What banker careers really look like: schools and promotion ratesIB
Hi guys. Answering your questions on career path to start with; also giving some initial generalities about what undergrad schools I'm seeing. The full cut of undergrad/b-school and exit opps data is on the way. Reminder: this is longitudinal career data from a sample set of several hundred bankers inat all levels.
First, just eyeballing it, here are the surprises in terms of undergrad schools:
Yale and Princeton each place more analysts than Harvard. And where the fuck is Stanford? I see almost no Stanford undergrads. Maybe they don't know thatexists... or maybe are a turnoff when they've got so much VC around the corner.
Near the head of the pack are Penn/Wharton (no surprise), NYU (small surprise) and Georgetown (slightly odd, but not a huge surprise)
Michigan, Northwestern, Columbia, Dartmouth killing it, no surprises.
Canada also killing it. Yes, I lumped all Canadian schools together specifically in the hopes of being as offensive and US-centric as possible. If you don't like it, go gather your own data and crunch it Canadian-style, eh?
Slight surprise: Vanderbilt, Illinois, Texas, Boston College, UCLA represented more strongly than I would have thought.
Also, random state schools are all very small by themselves, but added together they make up more than 20% of the sample.
And now some data on longitudinal career paths based on where you start:
Career path of an associate starting in:
~75% make it to VP in
That 75% breaks down as follows: ~60% make it to VP at the same firm; the remaining ~15% exit to another before making VP
That 75% also breaks down as follows: roughly 65% stay , roughly 10% jump to some sort of or similar at the same general comp/prestige level. That 10% is split pretty evenly between same firm and different firm.
Roughly a third of those who make it to VP in churn out before director.
~25% make it to VP at a smaller firm or in a role not at the same level of comp/prestige.
Roughly half of these churn out before director.
My takeaway: 75% ofassociates make it, and the remainder go somewhere else and try to reinvent themselves.
Career path of a VP in:
~60% make it to director in
That 60% breaks down as follows: a little more than 50% make it to MD while the remaining 10% churn out before MD.
~10% make it to director level at either a smaller IB firm or in some other role, likeand consulting. Data's not perfect on how many of them make it to MD because there are too many blanks, but just eyeballing it, it looks like half to me.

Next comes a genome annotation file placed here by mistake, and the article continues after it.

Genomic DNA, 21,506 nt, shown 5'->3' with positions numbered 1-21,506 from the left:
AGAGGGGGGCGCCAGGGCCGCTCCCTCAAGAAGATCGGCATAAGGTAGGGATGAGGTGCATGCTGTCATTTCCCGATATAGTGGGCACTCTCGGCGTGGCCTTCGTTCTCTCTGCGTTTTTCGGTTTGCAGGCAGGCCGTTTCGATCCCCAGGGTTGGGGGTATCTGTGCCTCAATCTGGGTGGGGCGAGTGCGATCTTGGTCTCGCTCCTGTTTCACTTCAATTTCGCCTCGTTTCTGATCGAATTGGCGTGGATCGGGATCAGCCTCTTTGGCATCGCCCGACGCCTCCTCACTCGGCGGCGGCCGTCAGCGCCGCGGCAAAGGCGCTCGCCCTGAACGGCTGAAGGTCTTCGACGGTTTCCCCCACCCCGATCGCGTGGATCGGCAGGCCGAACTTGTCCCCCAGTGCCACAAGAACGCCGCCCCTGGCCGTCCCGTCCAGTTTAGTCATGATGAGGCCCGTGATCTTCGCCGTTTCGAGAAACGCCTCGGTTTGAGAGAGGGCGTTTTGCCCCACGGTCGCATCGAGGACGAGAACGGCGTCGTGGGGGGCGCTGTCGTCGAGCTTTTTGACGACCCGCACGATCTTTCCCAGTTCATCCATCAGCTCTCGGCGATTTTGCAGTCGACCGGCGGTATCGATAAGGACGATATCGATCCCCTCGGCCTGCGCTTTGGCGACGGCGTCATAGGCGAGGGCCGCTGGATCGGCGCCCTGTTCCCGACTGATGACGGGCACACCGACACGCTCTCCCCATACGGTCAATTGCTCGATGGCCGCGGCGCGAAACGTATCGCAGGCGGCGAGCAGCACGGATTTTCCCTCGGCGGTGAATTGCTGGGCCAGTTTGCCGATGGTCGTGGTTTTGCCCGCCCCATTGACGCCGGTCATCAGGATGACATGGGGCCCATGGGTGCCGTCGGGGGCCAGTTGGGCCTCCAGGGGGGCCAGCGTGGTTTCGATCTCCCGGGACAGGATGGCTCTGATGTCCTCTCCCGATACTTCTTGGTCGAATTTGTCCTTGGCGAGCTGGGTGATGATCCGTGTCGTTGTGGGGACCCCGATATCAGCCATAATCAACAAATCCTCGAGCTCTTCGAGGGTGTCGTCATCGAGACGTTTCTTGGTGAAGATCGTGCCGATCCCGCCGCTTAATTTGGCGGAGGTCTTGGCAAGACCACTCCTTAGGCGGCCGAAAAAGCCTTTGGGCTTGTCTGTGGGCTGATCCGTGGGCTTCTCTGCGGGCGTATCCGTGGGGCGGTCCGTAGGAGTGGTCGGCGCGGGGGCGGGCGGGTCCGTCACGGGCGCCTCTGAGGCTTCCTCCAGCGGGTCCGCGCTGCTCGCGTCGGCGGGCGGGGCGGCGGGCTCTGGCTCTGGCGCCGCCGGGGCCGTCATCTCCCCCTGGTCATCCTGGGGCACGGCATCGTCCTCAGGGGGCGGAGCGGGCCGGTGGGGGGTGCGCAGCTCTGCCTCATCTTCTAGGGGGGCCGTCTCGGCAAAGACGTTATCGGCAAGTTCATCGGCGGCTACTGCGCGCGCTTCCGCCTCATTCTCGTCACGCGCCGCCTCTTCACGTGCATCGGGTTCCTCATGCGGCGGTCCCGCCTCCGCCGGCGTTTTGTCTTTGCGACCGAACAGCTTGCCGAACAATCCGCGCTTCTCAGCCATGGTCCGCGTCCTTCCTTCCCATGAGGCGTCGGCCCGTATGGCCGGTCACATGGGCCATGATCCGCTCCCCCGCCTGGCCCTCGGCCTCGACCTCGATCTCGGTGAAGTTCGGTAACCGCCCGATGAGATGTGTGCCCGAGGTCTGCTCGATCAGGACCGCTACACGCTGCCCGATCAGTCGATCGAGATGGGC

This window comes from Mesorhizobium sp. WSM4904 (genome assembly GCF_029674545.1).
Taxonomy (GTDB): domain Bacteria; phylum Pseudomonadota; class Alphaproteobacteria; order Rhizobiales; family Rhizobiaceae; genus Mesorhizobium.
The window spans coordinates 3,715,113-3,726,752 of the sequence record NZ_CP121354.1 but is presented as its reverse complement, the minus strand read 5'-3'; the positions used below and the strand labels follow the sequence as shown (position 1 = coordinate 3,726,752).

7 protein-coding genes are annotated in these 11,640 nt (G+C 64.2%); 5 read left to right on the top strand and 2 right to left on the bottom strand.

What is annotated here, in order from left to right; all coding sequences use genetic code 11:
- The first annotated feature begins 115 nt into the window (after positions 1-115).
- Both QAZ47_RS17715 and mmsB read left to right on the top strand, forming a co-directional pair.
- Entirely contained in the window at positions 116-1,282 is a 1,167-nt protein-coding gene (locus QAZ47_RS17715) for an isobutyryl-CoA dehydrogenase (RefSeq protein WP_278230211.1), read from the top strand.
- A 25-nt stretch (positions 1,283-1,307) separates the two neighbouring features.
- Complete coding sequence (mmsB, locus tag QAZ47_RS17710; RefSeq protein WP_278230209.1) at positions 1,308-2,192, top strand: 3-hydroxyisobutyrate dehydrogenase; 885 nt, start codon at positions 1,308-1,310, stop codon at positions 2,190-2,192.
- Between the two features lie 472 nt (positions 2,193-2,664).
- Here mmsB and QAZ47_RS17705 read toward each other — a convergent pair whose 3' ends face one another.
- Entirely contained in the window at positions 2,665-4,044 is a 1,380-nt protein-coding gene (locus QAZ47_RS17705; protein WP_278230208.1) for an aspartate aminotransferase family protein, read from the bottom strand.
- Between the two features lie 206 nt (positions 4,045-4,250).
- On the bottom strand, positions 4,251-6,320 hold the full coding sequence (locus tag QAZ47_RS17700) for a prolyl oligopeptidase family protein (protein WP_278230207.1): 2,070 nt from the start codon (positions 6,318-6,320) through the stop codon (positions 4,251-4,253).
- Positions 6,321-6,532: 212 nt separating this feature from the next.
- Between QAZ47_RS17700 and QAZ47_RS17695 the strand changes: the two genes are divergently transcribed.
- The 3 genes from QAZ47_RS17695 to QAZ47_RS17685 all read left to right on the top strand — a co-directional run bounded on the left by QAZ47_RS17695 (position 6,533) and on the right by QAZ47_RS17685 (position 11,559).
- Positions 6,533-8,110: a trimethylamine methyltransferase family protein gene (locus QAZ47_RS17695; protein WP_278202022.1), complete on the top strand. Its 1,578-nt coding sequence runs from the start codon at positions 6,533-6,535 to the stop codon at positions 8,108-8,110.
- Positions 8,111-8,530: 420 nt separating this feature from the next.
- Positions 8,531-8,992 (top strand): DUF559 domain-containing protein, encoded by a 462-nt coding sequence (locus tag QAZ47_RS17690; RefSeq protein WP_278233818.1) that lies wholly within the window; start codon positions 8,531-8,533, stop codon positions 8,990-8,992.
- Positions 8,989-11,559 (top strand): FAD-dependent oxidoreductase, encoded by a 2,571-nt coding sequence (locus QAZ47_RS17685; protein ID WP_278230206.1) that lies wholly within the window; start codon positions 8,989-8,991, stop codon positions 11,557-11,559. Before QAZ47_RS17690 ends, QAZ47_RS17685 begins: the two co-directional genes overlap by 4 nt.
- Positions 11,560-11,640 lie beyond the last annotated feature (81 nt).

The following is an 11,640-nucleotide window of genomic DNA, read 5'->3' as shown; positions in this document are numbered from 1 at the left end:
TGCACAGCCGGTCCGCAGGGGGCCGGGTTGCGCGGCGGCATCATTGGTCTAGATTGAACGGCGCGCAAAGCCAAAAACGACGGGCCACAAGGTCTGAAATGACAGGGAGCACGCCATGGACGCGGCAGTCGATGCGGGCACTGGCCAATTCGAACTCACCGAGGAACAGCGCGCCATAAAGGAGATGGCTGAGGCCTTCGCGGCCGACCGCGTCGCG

~30% don't make it to director level anywhere. Qualitative note: this is by far the most depressing chunk of the whole data set. These poor bastards are too old to relaunch their careers and too young to have made their fuck-you money yet. The stories are not pretty. Percent that open muffin and/or cupcake shops: 0% (in this sample)
My takeaway: 60% ofVPs make it. As for the rest, the floor's the limit.
Career path of a director in:
~70% make it to MD in
~10% make it to the MD level in some new function or role. Roughly half of these exit the firm and roughly half stay at the same firm.
~20% churn out (or somehow stay in one place for quite a few years) without making it to MD.
My takeaway: 70% ofdirectors make it. Those who don't still do pretty well.
Career path of an MD in:
Looks like roughly a 7.7% churnout rate per year
Average age of those who churn: 48 (WTF? This does not match my experience.)
Average age of those who stay: 45
My takeaway: Stop believing this game ends at 65, regardless of how many 60-year-old MDs you know. You see them because they're still here; you don't see the ones that didn't make the cut. You, personally, are lucky if you make it to 50.
Total exits in 2008 were 3x the total exits in 2006, and 5x the total exits in 2010.
Those who exited to roles I'd call equal tended to do so either before the financial crisis, or in 2010 and later. Fewer moved fromto in 2007, 2008, and 2009.
Those who churned out tended to do so before or during the crisis. Churnout rates are much lower from 2010 onwards. In some cases, they're even lower than pre-crisis churnout rates.
What the fuck is a churnout?
When someone doesn't make the cut in banking, it's not an instantaneous process. They take a succession of roles (often at progressively smaller or worse firms, or in less "intense" functions) without seeing much (if any) career progression. This process can take years, and in some cases can be reversed. And of course, it's possible that these people actually planned to do this: that their career plan all along was to start in and then gradually go to smaller places with less dealflow while never getting any promotions, even though they could have started at the smaller places if that had been their goal. I'm not judging. All I'm saying is, I had to call this kind of exit something, and churnout sounded better than flameout.
Does the VP set include or exclude the associates that made it to VP?
It excludes them. This is longitudinal, so those that entered the data set at VP are treated as a different population from those that entered the data set at associate.
I have a question about how you collected/crunched the data. Feel free to shoot me questions about methodology, but understand that there are some details I can't give. The methodology isn't perfectly random, but you'll have to take my word that it's strong enough to support the conclusions I'm drawing.
To my knowledge this is the first time a data set of this size and quality has ever been put out there, and I'm doing it for two reasons:
First, to give back a little.
Second, and more importantly, to replace the usual WSO conjecture with real data, hopefully saving working professionals some time so we can get back to talking about ass and titties.